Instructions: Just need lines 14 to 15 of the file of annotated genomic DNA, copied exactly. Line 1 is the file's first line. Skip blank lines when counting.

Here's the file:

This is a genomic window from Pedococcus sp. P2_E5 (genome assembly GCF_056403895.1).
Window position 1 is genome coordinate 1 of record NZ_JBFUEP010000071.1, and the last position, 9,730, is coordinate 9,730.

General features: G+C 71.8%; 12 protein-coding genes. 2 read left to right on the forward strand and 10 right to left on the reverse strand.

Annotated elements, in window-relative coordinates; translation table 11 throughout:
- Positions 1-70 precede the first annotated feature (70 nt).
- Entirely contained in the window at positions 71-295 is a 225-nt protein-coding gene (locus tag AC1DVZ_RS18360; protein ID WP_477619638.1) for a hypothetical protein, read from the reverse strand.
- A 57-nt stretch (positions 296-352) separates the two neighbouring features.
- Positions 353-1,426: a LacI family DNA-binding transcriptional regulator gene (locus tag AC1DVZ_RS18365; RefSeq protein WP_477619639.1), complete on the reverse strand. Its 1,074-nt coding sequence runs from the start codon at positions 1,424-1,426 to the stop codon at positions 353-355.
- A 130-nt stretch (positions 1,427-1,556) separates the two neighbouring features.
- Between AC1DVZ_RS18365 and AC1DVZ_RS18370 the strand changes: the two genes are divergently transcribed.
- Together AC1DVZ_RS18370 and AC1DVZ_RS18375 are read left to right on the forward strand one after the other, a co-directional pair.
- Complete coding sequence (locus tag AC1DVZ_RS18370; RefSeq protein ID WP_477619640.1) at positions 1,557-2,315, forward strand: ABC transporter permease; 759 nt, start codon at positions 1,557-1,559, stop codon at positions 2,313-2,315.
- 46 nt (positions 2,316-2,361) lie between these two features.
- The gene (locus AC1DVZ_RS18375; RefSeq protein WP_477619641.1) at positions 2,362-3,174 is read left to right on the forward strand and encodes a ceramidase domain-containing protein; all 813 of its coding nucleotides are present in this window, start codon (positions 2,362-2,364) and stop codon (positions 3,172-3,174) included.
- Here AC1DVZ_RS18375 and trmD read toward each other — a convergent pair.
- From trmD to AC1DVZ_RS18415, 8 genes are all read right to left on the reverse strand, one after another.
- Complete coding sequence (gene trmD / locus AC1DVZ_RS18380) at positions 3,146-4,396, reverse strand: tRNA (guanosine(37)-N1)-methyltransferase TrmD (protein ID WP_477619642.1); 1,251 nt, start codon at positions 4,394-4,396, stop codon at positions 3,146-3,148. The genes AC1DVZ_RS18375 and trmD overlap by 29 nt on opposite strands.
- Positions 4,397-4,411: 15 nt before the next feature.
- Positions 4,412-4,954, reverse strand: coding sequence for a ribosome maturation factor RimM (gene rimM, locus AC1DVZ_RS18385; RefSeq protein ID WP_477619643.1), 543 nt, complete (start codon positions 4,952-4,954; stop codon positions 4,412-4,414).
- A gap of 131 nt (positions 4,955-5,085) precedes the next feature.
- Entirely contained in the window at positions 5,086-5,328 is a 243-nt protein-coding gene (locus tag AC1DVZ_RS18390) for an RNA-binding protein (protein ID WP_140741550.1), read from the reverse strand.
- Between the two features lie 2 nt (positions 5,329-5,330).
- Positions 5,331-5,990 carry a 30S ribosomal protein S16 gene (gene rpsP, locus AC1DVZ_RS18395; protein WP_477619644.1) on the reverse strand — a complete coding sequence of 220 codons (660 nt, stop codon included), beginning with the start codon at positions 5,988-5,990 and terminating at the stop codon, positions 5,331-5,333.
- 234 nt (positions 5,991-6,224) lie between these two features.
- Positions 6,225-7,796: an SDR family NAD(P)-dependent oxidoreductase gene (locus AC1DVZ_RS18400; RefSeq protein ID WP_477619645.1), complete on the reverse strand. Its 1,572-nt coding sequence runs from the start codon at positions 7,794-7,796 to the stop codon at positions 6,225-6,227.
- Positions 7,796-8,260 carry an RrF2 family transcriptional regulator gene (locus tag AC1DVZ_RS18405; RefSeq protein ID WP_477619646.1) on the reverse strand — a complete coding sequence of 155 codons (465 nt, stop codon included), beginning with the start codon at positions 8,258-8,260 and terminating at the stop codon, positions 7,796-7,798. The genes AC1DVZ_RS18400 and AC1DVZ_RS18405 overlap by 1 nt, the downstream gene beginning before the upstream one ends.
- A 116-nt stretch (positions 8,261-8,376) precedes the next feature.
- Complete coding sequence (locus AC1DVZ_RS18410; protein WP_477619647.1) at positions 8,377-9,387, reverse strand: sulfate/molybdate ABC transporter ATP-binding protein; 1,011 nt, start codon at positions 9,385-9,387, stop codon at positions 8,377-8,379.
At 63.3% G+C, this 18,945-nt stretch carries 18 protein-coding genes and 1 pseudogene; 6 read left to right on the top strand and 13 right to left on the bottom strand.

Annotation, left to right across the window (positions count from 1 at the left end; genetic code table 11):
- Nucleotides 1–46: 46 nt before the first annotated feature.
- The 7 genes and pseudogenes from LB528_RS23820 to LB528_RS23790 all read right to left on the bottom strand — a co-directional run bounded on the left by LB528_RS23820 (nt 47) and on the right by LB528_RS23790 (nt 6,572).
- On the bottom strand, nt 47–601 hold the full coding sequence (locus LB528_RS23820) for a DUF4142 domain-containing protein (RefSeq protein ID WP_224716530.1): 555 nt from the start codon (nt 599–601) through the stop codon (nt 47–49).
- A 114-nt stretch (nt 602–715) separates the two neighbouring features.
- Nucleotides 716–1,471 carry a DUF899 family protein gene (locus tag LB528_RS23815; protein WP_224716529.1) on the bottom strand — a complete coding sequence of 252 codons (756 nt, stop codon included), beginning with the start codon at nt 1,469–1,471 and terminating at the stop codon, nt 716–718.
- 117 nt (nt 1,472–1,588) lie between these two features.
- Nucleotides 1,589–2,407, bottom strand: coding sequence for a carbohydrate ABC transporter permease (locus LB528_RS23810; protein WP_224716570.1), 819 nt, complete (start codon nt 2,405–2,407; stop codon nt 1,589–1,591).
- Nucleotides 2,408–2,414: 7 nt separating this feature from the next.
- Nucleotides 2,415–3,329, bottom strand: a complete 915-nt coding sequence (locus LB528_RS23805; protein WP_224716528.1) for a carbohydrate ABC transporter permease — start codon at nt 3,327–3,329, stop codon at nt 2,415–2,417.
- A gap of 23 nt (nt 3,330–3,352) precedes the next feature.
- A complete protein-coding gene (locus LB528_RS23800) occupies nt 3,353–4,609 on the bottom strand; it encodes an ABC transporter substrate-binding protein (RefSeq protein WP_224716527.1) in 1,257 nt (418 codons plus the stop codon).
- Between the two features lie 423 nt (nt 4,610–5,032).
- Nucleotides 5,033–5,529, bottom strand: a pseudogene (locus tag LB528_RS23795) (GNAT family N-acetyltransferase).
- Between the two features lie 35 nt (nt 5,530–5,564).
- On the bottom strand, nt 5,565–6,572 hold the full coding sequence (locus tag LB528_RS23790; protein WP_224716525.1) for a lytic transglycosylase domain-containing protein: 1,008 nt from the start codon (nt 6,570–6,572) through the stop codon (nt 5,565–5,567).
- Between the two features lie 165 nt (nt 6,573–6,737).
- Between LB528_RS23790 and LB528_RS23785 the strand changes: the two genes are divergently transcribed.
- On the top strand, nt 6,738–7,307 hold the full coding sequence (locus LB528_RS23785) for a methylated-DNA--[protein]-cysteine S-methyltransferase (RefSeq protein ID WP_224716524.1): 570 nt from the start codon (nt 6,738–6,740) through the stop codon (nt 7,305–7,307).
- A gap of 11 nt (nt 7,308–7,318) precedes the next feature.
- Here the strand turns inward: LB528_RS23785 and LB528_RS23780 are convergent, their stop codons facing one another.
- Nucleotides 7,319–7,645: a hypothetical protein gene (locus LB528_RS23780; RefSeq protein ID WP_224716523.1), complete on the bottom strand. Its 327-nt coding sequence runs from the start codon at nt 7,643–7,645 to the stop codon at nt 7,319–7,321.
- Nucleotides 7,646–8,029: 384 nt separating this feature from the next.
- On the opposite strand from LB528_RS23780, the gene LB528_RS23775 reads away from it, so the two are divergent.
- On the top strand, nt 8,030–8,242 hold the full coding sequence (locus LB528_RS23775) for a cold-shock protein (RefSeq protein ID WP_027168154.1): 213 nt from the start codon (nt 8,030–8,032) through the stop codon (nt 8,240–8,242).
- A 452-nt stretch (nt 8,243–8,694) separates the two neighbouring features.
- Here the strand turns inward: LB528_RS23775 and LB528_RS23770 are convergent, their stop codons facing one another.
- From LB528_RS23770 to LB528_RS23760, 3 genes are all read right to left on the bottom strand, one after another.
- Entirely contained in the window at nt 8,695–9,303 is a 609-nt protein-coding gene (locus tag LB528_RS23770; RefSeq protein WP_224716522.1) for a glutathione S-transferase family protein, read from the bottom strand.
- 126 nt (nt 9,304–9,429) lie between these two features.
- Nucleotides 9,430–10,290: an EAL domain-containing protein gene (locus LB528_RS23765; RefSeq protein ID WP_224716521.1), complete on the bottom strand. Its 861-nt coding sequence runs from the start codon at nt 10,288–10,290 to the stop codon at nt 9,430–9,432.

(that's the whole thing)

- The gene (locus AC1DVZ_RS18375; RefSeq protein WP_477619641.1) at positions 2,362-3,174 is read left to right on the forward strand and encodes a ceramidase domain-containing protein; all 813 of its coding nucleotides are present in this window, start codon (positions 2,362-2,364) and stop codon (positions 3,172-3,174) included.
- Here AC1DVZ_RS18375 and trmD read toward each other — a convergent pair.